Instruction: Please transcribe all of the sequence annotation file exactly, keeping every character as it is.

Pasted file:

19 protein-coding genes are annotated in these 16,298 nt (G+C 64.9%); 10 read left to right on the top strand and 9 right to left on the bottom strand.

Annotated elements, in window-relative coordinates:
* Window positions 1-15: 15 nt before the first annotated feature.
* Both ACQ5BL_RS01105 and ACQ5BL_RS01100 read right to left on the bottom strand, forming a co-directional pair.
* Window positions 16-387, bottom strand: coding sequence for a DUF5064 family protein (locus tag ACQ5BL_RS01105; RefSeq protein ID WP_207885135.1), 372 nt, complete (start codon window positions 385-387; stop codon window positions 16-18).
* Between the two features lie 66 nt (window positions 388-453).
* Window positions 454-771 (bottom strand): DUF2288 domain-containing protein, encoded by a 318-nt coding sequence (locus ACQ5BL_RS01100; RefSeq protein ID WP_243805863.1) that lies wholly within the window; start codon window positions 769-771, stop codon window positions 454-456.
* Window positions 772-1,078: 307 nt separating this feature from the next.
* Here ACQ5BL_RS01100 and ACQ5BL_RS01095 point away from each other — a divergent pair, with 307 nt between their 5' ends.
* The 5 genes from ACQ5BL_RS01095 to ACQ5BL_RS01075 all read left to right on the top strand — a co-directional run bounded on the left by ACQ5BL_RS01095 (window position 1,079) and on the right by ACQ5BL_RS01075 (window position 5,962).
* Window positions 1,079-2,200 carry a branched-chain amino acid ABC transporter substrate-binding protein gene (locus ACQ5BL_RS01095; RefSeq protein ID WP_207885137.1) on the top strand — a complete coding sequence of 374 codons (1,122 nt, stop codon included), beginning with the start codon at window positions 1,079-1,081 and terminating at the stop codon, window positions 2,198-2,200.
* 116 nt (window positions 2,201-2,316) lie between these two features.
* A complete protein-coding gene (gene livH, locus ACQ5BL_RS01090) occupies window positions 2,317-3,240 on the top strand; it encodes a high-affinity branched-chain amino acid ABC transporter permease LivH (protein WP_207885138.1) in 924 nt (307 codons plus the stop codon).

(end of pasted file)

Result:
19 protein-coding genes are annotated in these 16,298 nt (G+C 64.9%); 10 read left to right on the top strand and 9 right to left on the bottom strand.

Annotated elements, in window-relative coordinates:
* Window positions 1-15: 15 nt before the first annotated feature.
* Both ACQ5BL_RS01105 and ACQ5BL_RS01100 read right to left on the bottom strand, forming a co-directional pair.
* Window positions 16-387, bottom strand: coding sequence for a DUF5064 family protein (locus tag ACQ5BL_RS01105; RefSeq protein ID WP_207885135.1), 372 nt, complete (start codon window positions 385-387; stop codon window positions 16-18).
* Between the two features lie 66 nt (window positions 388-453).
* Window positions 454-771 (bottom strand): DUF2288 domain-containing protein, encoded by a 318-nt coding sequence (locus ACQ5BL_RS01100; RefSeq protein ID WP_243805863.1) that lies wholly within the window; start codon window positions 769-771, stop codon window positions 454-456.
* Window positions 772-1,078: 307 nt separating this feature from the next.
* Here ACQ5BL_RS01100 and ACQ5BL_RS01095 point away from each other — a divergent pair, with 307 nt between their 5' ends.
* The 5 genes from ACQ5BL_RS01095 to ACQ5BL_RS01075 all read left to right on the top strand — a co-directional run bounded on the left by ACQ5BL_RS01095 (window position 1,079) and on the right by ACQ5BL_RS01075 (window position 5,962).
* Window positions 1,079-2,200 carry a branched-chain amino acid ABC transporter substrate-binding protein gene (locus ACQ5BL_RS01095; RefSeq protein ID WP_207885137.1) on the top strand — a complete coding sequence of 374 codons (1,122 nt, stop codon included), beginning with the start codon at window positions 1,079-1,081 and terminating at the stop codon, window positions 2,198-2,200.
* 116 nt (window positions 2,201-2,316) lie between these two features.
* A complete protein-coding gene (gene livH, locus ACQ5BL_RS01090) occupies window positions 2,317-3,240 on the top strand; it encodes a high-affinity branched-chain amino acid ABC transporter permease LivH (protein WP_207885138.1) in 924 nt (307 codons plus the stop codon).